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‘Well negotiated’ free trade deal or ‘humiliating?’

Posted December. 06, 2010 11:16,   


Political parties in Korea expressed widely differing stances Sunday after Seoul announced the results of supplementary negotiations over the bilateral free trade agreement with the U.S.

An intense war of nerves was spotted at many places over the revised accord.

On the results of negotiations on cars, the ruling Grand National Party gave a positive assessment, saying “Korea has nothing to lose.”

Opposition parties had a wholly different view, with one saying, “The negotiations were unfair as Korea accepted most of the U.S. demands.”

Signs of an intense conflict have come ahead of the process to win parliamentary ratification of the trade deal in the coming months.

○ Widely differing responses

Ruling party floor leader Kim Moo-sung and policy committee chairman Ko Heung-kil held a news briefing at party headquarters in Seoul’s Yeouido district, highlighting the positive aspects of the finalized deal.

“The volume of (Korean car) export to the U.S. is projected to reach 930,000 units this year, but the volume of (American car) imports to Korea is about 10,000, or 1/100th that of Korea’s,” Kim said. “Since the types of exported and imported cars are totally different grades, the accord has been very well negotiated to ensure that (Korean car) exports to the U.S. market continue to rise.”

“(The results of the additional negotiations) are not humiliating (as opposition parties claim), and regulations in the U.S. market call for free trade in principle but could get harsh. For us to avoid a second Toyota fiasco (as a kind of trade retaliation), the accord can be considered a well negotiated deal.”

Leaders of the ruling party, government and presidential office held a meeting and were briefed by Trade Minister Kim Jong-hoon on the results of the additional negotiations at the Prime Minister’s Office in Seoul Sunday.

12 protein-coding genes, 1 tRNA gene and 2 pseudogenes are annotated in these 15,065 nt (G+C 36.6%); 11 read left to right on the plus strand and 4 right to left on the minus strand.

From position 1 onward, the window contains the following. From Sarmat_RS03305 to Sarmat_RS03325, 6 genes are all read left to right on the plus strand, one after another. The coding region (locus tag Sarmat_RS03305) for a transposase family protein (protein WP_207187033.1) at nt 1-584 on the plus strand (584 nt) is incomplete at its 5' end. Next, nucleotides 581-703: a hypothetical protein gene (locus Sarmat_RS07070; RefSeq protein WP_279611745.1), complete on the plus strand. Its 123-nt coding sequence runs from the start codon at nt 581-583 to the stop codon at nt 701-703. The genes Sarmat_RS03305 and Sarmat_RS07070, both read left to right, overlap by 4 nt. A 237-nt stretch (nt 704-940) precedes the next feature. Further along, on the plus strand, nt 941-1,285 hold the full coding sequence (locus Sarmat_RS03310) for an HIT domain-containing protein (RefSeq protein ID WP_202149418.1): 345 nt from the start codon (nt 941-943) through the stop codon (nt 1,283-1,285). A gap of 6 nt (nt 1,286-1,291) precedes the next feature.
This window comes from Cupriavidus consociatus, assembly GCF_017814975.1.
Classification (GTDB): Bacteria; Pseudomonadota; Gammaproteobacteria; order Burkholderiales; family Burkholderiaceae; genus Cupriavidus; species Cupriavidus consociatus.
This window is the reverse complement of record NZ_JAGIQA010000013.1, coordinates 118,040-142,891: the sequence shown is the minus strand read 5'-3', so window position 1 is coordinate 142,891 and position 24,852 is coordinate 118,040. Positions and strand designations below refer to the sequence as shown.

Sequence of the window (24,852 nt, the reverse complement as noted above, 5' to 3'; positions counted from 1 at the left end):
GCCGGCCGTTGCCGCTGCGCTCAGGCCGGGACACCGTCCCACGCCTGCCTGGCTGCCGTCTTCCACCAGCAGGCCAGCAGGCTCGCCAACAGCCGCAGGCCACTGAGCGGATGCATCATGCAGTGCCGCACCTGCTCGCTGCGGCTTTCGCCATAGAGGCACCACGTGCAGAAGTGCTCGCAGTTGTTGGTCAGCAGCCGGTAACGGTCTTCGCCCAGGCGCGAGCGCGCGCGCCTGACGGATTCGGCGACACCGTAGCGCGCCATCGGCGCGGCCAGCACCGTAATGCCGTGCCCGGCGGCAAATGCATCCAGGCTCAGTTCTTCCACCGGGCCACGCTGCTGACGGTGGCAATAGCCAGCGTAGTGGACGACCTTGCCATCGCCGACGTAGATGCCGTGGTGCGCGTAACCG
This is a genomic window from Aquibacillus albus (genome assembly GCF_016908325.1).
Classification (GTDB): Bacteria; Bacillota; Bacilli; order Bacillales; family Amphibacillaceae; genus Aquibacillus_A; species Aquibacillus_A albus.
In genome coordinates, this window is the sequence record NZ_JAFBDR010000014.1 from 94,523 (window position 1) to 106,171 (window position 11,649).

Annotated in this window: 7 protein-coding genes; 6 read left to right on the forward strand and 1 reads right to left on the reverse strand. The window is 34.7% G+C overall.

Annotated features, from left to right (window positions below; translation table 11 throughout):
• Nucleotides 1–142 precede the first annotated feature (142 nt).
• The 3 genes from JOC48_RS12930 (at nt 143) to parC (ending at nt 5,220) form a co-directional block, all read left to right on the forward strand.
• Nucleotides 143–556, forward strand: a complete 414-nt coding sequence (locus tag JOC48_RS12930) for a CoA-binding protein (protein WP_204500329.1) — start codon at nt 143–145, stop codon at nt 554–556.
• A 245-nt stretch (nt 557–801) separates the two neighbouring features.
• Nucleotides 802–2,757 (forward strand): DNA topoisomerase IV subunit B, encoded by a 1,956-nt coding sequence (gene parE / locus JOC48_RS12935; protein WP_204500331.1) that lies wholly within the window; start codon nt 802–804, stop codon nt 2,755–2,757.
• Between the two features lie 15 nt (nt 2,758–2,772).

Lim Chae-min, chief of staff for the Prime Minister’s Office, quoted one of the meeting’s participants as saying, “The Korea-U.S. FTA could further consolidate the foundation for the Korea-U.S. alliance.”

In contrast, main opposition Democratic Party Chairman Sohn Hak-kyu told Minister Kim, “You conducted negotiations completely in favor of the U.S., as the public feels anxious and (South) Korea receives national security support from the U.S. following North Korea’s shelling attack on Yeonpyeong Island.”

Sohn rejected Kim’s offer of a briefing when the minister visited the National Assembly.

The Democratic Party’s policy committee chairman Jun Byung-hun said, “The Lee Myung-bak administration has successfully conducted humiliating negotiations to unilaterally favor the U.S. by taking advantage of North Korea’s shelling. It must apologize to the public and conduct a completely new round of renegotiation.”

“We demand that the government immediately dismiss Kim Jong-hoon, who led the renegotiations and failed. If the government seeks to pass the bill, we have no choice but to stage a full-scale struggle to block the bill’s ratification jointly with other parties and civic organizations.”

○ Tough road for parliamentary ratification

The new ratification bill can pass the parliamentary foreign affairs and trade committee and the plenary session if more than half of registered members attend the vote and more than half of lawmakers in attendance vote for the deal. Eighteen of the committee’s 28 members are from the ruling party, and thus the party can railroad the bill through if necessary.

Opposition parties, however, could use physical force to block the bill from submission for a vote as they did in April last year, when the original bill was ratified by the committee. At the time, the ruling party railroaded the bill despite a physical brawl with opposition party lawmakers.

Committee chairman and ruling party member Nam Kyung-pil told The Dong-A Ilbo Sunday, “The Foreign Affairs and Trade Committee must hold in-depth negotiations over the content of the additional negotiations and gather public opinions,” adding, “We must also closely watch the response of the U.S. Congress, the partner of the agreement.”

gun43@donga.com jin0619@donga.com